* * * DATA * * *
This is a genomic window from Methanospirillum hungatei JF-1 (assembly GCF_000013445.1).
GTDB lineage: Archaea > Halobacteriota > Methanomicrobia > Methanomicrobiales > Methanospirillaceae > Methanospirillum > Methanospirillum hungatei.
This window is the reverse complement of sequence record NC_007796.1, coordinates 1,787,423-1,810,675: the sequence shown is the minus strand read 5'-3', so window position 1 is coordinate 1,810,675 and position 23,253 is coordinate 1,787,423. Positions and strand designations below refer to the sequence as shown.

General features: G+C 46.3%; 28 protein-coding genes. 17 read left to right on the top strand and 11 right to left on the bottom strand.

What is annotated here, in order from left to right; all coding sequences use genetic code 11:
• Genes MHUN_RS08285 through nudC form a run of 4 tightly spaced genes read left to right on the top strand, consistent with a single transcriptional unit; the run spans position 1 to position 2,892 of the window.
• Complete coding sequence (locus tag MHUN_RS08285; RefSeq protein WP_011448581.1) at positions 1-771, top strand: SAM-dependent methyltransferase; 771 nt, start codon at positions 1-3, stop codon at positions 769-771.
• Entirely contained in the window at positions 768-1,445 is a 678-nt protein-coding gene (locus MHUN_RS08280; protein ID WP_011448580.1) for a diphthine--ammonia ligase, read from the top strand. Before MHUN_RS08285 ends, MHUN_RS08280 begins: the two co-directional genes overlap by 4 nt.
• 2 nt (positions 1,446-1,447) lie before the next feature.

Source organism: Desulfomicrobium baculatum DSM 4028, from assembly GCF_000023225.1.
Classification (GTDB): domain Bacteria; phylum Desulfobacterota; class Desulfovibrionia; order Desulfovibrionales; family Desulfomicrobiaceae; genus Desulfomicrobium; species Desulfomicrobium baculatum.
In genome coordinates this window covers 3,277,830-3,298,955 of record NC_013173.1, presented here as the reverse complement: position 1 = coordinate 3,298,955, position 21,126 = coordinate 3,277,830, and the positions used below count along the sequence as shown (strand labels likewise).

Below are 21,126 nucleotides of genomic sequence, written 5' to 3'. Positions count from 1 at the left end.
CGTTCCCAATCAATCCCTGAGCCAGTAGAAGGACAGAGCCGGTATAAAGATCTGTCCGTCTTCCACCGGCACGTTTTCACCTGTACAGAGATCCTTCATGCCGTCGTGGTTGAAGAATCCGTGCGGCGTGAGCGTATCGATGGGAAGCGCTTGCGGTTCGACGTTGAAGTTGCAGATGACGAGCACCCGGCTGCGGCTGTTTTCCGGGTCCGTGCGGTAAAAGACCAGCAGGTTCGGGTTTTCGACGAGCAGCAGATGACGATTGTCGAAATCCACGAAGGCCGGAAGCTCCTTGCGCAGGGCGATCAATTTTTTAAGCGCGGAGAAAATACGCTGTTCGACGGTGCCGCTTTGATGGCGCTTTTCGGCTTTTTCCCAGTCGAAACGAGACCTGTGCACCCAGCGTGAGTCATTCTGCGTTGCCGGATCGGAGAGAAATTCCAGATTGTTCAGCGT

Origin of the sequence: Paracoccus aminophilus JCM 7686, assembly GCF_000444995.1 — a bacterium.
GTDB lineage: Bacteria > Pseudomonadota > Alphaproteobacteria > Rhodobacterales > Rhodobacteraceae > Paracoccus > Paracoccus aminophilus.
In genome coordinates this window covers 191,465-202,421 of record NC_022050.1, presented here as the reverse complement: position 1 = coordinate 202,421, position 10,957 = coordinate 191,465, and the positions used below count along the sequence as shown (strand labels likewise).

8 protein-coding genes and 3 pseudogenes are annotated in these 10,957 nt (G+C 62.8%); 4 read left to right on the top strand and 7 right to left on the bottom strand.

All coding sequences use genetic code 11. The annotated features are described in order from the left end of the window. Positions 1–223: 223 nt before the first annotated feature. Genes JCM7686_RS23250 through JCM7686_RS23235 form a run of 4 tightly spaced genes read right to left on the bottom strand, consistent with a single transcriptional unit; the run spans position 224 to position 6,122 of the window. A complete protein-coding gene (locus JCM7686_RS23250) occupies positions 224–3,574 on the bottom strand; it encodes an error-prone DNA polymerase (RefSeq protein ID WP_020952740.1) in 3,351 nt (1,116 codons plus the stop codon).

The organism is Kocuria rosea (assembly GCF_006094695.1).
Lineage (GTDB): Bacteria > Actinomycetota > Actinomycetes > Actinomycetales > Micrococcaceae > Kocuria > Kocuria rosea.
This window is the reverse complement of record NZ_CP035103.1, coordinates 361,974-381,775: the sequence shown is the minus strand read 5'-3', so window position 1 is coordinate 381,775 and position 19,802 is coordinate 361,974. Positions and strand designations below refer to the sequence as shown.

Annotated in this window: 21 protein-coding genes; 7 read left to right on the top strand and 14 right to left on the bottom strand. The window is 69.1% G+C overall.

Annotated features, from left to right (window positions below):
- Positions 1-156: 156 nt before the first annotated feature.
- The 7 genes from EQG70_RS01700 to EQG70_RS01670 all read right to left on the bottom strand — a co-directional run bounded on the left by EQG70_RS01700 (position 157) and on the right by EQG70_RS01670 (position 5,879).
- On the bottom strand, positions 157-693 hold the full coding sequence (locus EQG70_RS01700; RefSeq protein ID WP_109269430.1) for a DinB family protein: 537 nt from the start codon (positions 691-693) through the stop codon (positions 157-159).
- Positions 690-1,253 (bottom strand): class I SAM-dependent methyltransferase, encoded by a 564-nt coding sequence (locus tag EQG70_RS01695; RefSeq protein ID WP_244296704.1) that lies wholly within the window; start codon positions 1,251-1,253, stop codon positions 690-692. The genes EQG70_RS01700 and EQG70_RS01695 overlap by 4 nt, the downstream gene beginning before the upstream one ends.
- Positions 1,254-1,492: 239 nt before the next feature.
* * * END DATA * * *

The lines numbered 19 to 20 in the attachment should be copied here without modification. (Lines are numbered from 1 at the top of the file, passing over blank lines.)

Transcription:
All coding sequences use genetic code 11. The annotated features are described in order from the left end of the window. Positions 1–223: 223 nt before the first annotated feature. Genes JCM7686_RS23250 through JCM7686_RS23235 form a run of 4 tightly spaced genes read right to left on the bottom strand, consistent with a single transcriptional unit; the run spans position 224 to position 6,122 of the window. A complete protein-coding gene (locus JCM7686_RS23250) occupies positions 224–3,574 on the bottom strand; it encodes an error-prone DNA polymerase (RefSeq protein ID WP_020952740.1) in 3,351 nt (1,116 codons plus the stop codon).

The organism is Kocuria rosea (assembly GCF_006094695.1).